My very first car was cheap as in it was given to me. I lived in Alabama at the time, and in those days, for some reason, the car’s value had to be listed as something, so the relative who handed the vehicle off to me gave me a sales slip for $300 in cash and “other considerations.” It was a well-worn 1957 Chevrolet, with 3-speed manual transmission and an AM radio. Forget about air conditioning, and forget about the car for that matter. After a few weeks, it just wouldn’t start. After getting an estimate from a repair shop, a real breath-stopper, I decided to buy my very first new car, a yellow 1967 Opel Kadett, imported from Germany by Buick. The decision was made out of necessity. I didn’t have much in the way of a credit rating, but the local Buick dealer was able to sell the paper to a bank.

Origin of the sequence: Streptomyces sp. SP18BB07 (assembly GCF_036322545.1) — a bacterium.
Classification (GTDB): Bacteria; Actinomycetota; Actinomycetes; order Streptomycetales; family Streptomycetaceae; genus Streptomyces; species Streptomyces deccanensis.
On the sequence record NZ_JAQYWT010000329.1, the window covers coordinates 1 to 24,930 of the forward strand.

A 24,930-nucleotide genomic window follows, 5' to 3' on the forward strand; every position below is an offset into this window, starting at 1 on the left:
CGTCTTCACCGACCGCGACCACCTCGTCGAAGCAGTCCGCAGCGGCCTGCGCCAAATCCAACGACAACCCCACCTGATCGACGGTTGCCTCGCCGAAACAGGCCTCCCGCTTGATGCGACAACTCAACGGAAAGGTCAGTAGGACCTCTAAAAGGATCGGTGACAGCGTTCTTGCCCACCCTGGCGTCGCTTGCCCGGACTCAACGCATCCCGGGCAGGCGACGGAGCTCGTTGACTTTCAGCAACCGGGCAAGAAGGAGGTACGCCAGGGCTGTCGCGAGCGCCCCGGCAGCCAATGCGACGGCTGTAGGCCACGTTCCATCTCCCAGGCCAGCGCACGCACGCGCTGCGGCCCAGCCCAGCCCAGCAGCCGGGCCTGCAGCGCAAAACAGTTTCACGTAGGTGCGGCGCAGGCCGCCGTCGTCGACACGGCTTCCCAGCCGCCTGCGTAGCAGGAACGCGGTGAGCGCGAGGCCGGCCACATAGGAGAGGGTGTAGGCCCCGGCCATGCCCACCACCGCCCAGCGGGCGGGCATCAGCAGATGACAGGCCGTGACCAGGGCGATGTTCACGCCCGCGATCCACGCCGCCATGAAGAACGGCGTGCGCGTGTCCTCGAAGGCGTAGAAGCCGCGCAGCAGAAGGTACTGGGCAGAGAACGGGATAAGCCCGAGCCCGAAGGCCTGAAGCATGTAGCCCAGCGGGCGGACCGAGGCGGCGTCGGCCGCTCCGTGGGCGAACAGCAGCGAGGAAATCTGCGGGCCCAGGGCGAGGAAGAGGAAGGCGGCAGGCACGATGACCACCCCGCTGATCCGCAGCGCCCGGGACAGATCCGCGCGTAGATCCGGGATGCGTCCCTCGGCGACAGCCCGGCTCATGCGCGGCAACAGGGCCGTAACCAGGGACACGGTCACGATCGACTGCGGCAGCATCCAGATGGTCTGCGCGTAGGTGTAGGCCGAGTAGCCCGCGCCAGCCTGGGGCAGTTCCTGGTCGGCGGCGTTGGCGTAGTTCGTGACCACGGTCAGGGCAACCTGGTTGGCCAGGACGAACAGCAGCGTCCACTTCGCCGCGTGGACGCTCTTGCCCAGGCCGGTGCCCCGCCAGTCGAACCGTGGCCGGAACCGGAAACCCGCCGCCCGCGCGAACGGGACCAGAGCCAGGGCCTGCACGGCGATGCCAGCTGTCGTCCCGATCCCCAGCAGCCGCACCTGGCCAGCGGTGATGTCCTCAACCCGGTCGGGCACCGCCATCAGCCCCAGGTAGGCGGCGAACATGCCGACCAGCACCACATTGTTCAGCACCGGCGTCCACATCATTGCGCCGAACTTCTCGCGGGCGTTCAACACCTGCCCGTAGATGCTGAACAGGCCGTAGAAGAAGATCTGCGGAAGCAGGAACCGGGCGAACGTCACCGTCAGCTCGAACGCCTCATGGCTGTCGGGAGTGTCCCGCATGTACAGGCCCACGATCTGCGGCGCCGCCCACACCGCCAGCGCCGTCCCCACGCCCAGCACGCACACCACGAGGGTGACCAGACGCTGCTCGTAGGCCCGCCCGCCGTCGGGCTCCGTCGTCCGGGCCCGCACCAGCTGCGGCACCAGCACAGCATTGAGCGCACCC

The price was approximately $2,100. Payments were $50 a month. The sole option was an add-on AM radio, installed in a slot below the dash with readily accessible controls. The car lasted a few years, until replaced with a turquoise blue Toyota Corona. That car had a built in AM radio.
A few years passed before I upgraded to a blue 1976 Buick Skylark hatchback with white vinyl roof and — get this — white leather seats. I never could keep them clean, so I wonder why I made such a foolish decision. But it had air conditioning, an AM/FM radio, and an automatic transmission. I was in the lap of luxury.
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